Milk production in the Central U.S. is running ahead of year-ago levels and Dairy Market News says supplies are starting to outpace demand.  Spot loads are going for as much as $2.50 under class.  More milk also means more cream but demand is actually picking up as buyers are taking advantage of the lower prices to fill holiday orders.  Cream premiums are still ranging from $1.15 to $1.30.

Milk production is steady in the Northeast and Mid-Atlantic states.  The Southeast production is also steady but that means Florida is still importing milk, 170 loads brought into the Sunshine State this week, 10 more than last week.

Cooler temperatures and more comfortable cows has California production steady to higher.  Supplies of high-quality alfalfa are tight; recent sales for delivered alfalfa ranged from $320 to $350 per ton.  Dry cow hay is $220 to $235.  Milk production is also picking-up in Arizona and New Mexico as fall brings more comfortable temperatures for the cows.

Production in the Pacific Northwest is above year-ago levels but declining week-to-week.  Dairy plant operators say they are moving milk to keep some plants running at full capacity at the expense of others.

Dairy cow slaughter for the week ending October 11 was 55,300 head down 5,000 from the same week a year ago.

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Soybeans sell-off

Markets Featured Image 600x500_edited-2

Soybeans were lower on fund and technical selling. Harvest is progressing in many areas, so we’re seeing an increased amount of available soybeans. Still, the record crop’s being balanced out by record demand, with China buying another 132,000 tons of 2014/15 U.S. beans. Soybean meal was lower and bean oil was higher, adjusting product spreads.

Corn was lower on fund and technical selling. Corn’s also watching harvest activity and the long term fundamentals continue to look bearish. The weekly export numbers look bearish, following a significant cancellation by unknown. Ethanol futures were mixed. Unknown picked up 113,000 tons of 2014/15 U.S. grain sorghum. ADM projects the European Union corn crop at 73.6 million tons.

The wheat complex was lower on fund and technical selling. Improved corn and soybean harvest progress is allowing producers to finish winter wheat planting. Fundamentals remain bearish, with a neutral week for the export numbers; sales were strong, but shipments were not. Jordan bought 100,000 tons of feed wheat from multiple origins. USDA’s ag attache in Moscow estimates 2014/15 wheat production for Russia at 57.5 million tons, with exports of 21 million tons.

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Beef and pork values end lower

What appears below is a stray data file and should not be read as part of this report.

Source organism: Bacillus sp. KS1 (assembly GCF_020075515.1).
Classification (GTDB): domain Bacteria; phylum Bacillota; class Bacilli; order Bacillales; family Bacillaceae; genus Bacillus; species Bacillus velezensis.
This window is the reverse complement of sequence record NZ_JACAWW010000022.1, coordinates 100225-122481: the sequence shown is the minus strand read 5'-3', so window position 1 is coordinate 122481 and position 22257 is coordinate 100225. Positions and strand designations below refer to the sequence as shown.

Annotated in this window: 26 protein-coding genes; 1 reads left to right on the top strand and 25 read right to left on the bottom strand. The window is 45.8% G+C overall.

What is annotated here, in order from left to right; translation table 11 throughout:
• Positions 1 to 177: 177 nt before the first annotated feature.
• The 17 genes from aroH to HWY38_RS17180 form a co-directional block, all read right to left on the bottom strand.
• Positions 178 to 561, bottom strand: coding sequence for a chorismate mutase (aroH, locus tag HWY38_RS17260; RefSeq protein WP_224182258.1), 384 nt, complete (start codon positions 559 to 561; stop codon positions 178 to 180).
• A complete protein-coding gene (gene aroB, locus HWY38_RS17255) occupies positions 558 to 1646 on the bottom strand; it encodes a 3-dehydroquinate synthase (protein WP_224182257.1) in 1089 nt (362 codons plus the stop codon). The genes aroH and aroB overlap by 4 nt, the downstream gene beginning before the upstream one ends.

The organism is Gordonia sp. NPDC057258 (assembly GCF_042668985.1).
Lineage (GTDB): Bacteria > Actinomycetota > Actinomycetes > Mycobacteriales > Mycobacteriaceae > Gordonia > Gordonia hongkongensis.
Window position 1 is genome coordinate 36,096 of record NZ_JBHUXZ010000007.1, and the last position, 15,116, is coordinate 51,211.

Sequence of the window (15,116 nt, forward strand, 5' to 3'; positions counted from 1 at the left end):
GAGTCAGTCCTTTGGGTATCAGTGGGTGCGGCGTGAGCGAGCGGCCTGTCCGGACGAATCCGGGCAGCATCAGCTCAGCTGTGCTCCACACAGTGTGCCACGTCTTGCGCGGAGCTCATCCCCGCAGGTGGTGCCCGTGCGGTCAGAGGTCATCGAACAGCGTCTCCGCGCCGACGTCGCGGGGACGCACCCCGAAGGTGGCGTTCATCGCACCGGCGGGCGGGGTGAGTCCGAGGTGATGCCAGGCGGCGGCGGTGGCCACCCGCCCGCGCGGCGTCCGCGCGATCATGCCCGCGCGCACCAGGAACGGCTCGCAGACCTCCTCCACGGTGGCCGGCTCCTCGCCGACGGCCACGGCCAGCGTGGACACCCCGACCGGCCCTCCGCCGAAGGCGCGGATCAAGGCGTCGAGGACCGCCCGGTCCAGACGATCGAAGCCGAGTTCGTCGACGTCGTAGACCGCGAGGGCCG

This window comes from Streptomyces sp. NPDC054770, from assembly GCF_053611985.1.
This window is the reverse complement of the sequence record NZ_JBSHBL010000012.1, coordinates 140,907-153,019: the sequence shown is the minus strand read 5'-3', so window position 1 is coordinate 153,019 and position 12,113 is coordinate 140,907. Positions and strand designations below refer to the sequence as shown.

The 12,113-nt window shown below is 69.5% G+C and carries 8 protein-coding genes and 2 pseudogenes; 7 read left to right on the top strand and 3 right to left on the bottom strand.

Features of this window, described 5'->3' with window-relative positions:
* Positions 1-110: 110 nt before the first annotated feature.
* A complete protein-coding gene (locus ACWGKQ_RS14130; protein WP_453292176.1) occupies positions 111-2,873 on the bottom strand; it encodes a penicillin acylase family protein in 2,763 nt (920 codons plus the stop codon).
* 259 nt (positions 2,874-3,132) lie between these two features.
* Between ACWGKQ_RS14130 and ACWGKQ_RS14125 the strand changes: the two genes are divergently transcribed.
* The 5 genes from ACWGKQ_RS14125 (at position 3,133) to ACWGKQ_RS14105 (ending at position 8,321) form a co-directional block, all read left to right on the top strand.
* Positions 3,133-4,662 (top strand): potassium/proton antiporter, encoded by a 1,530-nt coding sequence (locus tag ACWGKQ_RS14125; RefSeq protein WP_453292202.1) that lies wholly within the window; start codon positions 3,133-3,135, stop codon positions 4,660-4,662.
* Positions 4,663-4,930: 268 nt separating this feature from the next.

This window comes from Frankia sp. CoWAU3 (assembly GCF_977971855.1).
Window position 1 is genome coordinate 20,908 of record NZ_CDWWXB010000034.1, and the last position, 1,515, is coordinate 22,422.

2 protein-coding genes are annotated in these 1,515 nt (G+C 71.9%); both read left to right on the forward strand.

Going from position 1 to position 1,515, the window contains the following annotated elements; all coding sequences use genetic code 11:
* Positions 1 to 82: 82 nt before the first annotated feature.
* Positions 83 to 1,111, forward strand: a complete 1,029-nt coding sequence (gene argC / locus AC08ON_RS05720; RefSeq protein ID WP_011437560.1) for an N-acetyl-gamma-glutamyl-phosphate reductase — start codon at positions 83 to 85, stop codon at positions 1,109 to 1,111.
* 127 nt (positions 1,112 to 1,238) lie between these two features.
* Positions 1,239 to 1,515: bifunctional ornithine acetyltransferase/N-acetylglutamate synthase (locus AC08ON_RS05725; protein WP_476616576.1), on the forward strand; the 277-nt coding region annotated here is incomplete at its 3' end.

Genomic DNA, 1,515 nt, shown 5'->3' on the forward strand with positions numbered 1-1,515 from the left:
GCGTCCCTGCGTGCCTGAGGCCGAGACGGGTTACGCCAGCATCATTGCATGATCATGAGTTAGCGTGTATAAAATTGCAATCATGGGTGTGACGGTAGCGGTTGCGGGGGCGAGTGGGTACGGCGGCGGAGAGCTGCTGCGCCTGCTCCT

A few bids on the cattle were reported by private sources in Kansas on Thursday afternoon from 165.00 to 167.00. But overall the market was generally quiet. Buying apathy suggests significant trade will be delayed until Friday. Asking prices are around 172.00 to 173.00 in the South and 270.00 plus in the North. Cattle slaughter was estimated at 110,000 head 2,000 more than last week, but 13,000 less than last year.

Boxed beef cutout values were weak on light demand and offerings. Choice beef was down .28 at 253.35, and select was .36 lower at 239.41.

Chicago Mercantile Exchange live cattle contracts settled 10 to 150 points higher. Movement in the live pit was all over the place through the morning on Thursday. This created both a sense of stability given that prices were unable to move significantly in any direction, but it also created a lot of nervousness as traders waited for the next big market break to develop. The nearby issues outperformed the deferred and all closed higher. October was up 1.50 at 170.50 and December was up .57 at 167.32.

Feeder cattle ended the session 22 to 117 points higher Front month contracts held strong gains based on initial support and lack of additional volume seen through the complex. The market came back from what was thought to be a certain demise several times over the last several months, only to draw more attention and push prices even higher. October was up .90 at 239.75, and November was 1.17 higher at 234.22.

Feeder cattle receipts at the Huss Platte Valley Auction at Kearney, Nebraska totaled 1760 head on Wednesday. Compared to last week, 600 to 700 pound steers were 2.00 higher. Not enough other steers for a market comparison. Heifer calves sold unevenly steady. Demand was moderate to good, with very good demand for F1 baldy replacement heifers. 226 head of feeder steer calves averaging 632 pounds averaged 267.81 per hundredweight. 156 heifer calves weighing 626 brought 242.28.